Vast crowds surged into Washington, DC, on the morning of November 11. Traffic jams prevented some outraged dignitaries from joining the ceremonies. At eight-thirty in the morning, Woodfill and the other pallbearers lifted the coffin from the Capitol’s dome room and carried it to the caisson. The assembled procession then moved slowly down Pennsylvania Avenue to the accompaniment of muffled drums and a funeral dirge. Walking alongside and immediately behind were the pallbearers, the president, Pershing, Chief Justice Taft, the House of Representatives, the Senate, and former president Wilson in his carriage. Harding and Pershing kept gesturing with their hands to urge the crowd to silence. In the cold and light mist, spectators stood attentive and bareheaded. From the Capitol steps, a ripple of grief passed through the crowd as mothers and fathers, brothers and sisters, wives and girlfriends, and children, broke down sobbing and fled, fell to their knees, or were led away.
The procession halted briefly in front of the White House so that the president could take his place in the reviewing stand. As it did so a group of generals and politicians crowded around Woodfill to congratulate him. But he saw nothing to celebrate. Fulfilling his role throughout with professionalism and profound respect for his comrades, Woodfill accepted his role but not once presented himself as a hero. Embarrassed and possibly offended, he acknowledged the generals’ and politicians’ plaudits only by standing stiffly to salute.
The procession, the marine band at its head playing Chopin’s Funeral March, reached Arlington Cemetery at eleven-thirty that morning. It continued past silent crowds to the right colonnade. From there pallbearers carried the casket before chiefs of the army and navy to the flower-decked amphitheater, filled with some five thousand honored guests including servicemen and -women in uniform. As the marine choir sang, the pallbearers placed the coffin on a bier in front of a platform on which stood a small assembly of honored guests: among them Vice President Calvin Coolidge and his wife, Grace; honorary pallbearers; and a Native American chief who would deliver the final blessing.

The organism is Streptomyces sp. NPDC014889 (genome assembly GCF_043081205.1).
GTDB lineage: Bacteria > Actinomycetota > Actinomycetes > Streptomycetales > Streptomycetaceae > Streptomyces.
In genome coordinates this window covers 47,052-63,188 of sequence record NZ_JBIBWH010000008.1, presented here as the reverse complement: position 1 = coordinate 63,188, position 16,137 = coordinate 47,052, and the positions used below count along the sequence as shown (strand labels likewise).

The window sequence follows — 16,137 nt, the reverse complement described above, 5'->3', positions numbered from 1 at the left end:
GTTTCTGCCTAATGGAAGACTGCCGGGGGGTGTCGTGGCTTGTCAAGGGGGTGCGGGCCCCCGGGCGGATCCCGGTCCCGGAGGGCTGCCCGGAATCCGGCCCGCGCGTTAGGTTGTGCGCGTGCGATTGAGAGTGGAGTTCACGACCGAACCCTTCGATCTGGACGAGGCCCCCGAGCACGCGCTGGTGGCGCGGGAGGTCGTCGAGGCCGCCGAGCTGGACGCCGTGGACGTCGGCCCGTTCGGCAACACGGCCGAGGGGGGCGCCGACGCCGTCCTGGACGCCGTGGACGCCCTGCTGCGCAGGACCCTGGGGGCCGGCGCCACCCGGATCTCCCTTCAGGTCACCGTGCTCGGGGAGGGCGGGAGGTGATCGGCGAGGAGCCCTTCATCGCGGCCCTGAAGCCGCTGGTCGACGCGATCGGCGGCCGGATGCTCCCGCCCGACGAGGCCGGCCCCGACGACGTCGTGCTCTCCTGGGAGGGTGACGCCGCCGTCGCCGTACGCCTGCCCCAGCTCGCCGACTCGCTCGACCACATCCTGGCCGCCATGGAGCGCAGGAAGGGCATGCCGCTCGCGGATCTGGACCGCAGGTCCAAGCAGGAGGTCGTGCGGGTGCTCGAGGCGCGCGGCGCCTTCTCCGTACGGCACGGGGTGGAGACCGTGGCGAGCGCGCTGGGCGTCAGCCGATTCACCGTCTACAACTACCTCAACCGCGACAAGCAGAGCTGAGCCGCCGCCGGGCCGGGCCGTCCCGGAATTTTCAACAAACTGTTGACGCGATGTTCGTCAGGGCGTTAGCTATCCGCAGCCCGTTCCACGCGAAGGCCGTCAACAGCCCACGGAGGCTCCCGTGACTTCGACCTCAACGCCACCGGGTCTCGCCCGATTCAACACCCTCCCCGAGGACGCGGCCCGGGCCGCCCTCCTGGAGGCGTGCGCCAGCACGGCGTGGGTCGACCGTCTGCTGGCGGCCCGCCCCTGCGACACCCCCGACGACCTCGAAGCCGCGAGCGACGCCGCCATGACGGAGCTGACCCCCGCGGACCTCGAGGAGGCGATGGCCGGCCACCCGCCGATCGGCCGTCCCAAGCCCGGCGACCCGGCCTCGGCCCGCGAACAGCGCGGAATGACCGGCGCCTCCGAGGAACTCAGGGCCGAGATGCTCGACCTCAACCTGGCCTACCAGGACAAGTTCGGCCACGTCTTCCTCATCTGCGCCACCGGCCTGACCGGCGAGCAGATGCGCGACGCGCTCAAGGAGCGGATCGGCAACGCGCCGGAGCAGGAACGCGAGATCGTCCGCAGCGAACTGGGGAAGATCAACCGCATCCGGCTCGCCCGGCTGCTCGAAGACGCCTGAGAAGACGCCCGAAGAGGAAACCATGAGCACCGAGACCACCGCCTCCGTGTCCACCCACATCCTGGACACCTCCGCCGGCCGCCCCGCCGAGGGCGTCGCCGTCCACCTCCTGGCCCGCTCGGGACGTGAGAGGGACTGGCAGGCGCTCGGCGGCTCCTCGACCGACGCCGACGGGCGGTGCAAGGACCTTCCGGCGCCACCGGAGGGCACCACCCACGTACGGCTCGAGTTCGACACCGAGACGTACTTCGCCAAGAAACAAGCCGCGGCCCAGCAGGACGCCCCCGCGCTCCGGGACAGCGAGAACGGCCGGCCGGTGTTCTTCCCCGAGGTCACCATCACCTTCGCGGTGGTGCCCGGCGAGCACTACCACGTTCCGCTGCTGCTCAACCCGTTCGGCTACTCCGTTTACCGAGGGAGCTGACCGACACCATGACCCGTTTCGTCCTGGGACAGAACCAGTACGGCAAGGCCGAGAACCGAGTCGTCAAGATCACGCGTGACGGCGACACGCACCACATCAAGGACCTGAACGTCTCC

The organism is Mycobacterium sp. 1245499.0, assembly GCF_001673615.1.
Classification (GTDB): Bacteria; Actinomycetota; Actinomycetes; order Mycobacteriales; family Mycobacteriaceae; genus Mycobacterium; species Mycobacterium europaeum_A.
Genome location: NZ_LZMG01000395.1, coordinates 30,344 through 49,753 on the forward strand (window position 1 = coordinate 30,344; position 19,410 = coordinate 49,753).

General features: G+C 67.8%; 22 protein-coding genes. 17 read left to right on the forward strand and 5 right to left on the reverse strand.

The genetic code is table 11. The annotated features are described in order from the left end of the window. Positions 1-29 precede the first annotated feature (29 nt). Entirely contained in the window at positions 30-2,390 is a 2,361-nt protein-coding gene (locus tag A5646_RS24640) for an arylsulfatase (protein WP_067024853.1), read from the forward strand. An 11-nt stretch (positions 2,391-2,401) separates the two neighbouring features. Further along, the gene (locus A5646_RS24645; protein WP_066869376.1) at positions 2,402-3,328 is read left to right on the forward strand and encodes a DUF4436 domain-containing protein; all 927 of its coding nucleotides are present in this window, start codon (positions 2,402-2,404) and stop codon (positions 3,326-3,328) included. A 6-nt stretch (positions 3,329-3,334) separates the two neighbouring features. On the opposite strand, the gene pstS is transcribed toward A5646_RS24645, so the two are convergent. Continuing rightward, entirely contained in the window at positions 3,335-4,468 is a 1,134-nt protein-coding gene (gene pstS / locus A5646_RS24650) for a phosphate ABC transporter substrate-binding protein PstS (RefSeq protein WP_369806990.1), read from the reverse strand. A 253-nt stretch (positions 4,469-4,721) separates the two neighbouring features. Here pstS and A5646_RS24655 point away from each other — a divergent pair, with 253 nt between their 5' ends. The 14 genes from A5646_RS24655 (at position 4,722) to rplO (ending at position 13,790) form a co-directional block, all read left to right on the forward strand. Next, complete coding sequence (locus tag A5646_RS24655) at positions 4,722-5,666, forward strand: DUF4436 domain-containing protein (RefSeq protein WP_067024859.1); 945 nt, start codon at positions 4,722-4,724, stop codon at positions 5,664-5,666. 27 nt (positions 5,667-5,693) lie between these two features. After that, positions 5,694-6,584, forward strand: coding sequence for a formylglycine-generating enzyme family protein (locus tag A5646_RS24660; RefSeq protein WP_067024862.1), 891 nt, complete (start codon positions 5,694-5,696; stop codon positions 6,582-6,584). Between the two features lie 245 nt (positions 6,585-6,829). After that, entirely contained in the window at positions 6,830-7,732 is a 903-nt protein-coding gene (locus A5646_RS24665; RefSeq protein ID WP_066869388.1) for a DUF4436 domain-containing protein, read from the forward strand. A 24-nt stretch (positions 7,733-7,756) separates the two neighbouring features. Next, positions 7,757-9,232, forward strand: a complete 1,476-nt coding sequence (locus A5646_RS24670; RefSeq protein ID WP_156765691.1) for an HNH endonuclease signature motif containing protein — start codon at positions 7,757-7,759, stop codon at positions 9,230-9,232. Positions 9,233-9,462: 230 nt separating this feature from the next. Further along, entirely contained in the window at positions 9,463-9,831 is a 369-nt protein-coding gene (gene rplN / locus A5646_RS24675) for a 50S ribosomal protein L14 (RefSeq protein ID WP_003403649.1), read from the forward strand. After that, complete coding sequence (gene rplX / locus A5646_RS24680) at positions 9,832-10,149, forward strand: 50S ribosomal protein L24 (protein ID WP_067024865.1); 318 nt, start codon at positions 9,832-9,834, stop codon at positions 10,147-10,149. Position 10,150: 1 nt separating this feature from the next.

After more hymns, the marine band broke into the “Star-Spangled Banner.” Three aircraft circled the amphitheater in tribute. After a bugle call, the crowd observed two minutes of silence. President Harding arrived from the White House in a car, then rose to give a speech fit for the occasion. As he did so, the clouds broke and the amphitheater erupted in sunlight.
Harding spoke well and was broadcast on the radio. While testifying to the bravery of those who had and had not fallen, and espousing the cause for which they fought, he condemned war and hatred unequivocally. “This American soldier went forth to battle with no hatred for any people in the world,” he said, “but hating war and hating the purpose of every war for conquest. . . . In advancing toward his objective was somewhere a thought of a world awakened, and we are here to testify undying gratitude and reverence for that thought of a wider freedom.” The president concluded: “It is fitting to say that his sacrifice, and that of the millions dead, shall not be in vain. There must be, there shall be, the commanding voice of a conscious civilization against armed warfare.”
After a few more hymns, the pallbearers bore the coffin to the hill followed by a procession of admirals, generals, princes, and potentates. With the Capitol in view, the Unknown Soldier entered his final resting place. A Christian graveside service followed. A selected procession of mothers and other honored guests laid wreaths and tributes beside the mausoleum. Finally, a western Native American chief in a magnificent bonnet conducted a Native American rite of burial. He concluded by laying his bonnet on the coffin. The ceremony ended with taps, and rifles firing a military salute.
Today, the Unknown Soldier, attended by the Honor Guard, continues to pay silent testimony to America’s fallen of all wars.
Edward G. Lengel, Ph.D. This article was excerpted in part from Lengel’s book Never in Finer Company: The Men of the Great War’s Lost Battalion (2018).